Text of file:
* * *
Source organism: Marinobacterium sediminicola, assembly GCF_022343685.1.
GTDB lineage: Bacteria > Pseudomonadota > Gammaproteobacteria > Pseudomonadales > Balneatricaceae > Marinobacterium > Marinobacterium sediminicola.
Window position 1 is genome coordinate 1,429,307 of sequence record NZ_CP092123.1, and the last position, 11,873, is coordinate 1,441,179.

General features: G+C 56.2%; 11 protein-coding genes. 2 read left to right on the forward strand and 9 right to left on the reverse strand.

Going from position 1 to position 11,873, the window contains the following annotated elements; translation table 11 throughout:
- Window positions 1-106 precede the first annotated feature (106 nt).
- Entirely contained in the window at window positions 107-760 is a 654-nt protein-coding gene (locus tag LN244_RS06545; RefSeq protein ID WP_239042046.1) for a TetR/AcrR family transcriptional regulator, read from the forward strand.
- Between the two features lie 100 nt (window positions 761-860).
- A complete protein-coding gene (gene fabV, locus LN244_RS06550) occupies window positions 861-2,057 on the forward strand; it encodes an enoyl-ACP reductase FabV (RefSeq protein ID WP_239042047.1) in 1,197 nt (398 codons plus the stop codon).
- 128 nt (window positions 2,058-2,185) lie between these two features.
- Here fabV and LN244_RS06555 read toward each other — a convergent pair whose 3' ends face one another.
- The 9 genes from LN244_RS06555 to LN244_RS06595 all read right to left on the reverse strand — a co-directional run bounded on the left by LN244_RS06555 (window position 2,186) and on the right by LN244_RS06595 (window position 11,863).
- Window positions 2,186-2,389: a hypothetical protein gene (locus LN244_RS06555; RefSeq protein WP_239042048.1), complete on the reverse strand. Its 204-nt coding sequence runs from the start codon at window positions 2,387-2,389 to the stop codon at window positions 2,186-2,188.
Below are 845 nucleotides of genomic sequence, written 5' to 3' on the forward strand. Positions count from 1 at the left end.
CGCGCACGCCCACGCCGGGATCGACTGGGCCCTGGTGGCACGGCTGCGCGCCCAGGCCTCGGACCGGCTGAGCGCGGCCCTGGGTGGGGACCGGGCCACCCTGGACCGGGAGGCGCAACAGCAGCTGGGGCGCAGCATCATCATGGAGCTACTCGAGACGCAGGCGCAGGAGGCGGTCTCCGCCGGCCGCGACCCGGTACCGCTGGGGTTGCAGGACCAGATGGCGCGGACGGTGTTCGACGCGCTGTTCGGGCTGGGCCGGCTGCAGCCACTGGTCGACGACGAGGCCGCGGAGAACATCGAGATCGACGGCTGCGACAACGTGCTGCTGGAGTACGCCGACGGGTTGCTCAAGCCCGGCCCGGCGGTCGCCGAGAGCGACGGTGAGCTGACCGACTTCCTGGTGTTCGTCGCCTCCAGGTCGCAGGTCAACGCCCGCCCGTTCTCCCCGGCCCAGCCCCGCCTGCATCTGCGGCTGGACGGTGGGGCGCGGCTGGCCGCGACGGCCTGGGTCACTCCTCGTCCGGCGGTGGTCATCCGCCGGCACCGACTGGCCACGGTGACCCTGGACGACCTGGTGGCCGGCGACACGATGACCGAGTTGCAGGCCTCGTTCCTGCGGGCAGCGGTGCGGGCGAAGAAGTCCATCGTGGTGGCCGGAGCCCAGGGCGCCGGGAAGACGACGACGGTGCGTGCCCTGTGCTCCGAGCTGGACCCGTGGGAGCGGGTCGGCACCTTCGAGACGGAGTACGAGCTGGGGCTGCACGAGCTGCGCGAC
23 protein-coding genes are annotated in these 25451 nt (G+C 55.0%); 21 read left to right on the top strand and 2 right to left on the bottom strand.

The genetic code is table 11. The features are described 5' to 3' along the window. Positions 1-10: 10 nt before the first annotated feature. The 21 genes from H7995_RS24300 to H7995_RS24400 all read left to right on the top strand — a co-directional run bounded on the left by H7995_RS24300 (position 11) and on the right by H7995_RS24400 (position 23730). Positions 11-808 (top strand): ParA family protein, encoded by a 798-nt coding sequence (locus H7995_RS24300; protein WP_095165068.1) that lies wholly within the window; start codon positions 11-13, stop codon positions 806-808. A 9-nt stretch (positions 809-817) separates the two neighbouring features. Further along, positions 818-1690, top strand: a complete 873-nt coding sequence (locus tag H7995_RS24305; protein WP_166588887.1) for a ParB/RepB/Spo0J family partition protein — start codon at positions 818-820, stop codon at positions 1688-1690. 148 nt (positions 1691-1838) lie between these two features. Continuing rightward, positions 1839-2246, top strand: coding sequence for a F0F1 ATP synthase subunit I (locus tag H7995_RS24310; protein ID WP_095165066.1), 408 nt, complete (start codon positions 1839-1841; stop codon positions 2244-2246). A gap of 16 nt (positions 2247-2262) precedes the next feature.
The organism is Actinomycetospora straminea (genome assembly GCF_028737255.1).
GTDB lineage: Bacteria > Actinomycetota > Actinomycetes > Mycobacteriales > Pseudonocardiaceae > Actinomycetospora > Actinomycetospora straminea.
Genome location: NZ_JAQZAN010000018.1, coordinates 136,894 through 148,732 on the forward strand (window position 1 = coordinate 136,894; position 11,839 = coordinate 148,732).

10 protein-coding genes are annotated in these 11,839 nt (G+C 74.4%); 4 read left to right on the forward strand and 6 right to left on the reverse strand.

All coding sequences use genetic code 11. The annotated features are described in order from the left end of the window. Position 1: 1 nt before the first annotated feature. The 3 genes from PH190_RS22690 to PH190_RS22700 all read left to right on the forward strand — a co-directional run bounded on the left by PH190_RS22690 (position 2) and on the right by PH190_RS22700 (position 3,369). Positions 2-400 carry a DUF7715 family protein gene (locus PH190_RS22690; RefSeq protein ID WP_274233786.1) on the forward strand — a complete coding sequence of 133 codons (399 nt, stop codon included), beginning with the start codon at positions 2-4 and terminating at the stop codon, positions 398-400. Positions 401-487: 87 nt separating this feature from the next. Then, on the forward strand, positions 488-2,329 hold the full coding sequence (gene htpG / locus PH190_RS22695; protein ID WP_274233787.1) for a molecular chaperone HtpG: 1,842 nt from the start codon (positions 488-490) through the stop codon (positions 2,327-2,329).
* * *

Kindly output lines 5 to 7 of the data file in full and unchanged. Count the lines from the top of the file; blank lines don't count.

Going from position 1 to position 11,873, the window contains the following annotated elements; translation table 11 throughout:
- Window positions 1-106 precede the first annotated feature (106 nt).
- Entirely contained in the window at window positions 107-760 is a 654-nt protein-coding gene (locus tag LN244_RS06545; RefSeq protein ID WP_239042046.1) for a TetR/AcrR family transcriptional regulator, read from the forward strand.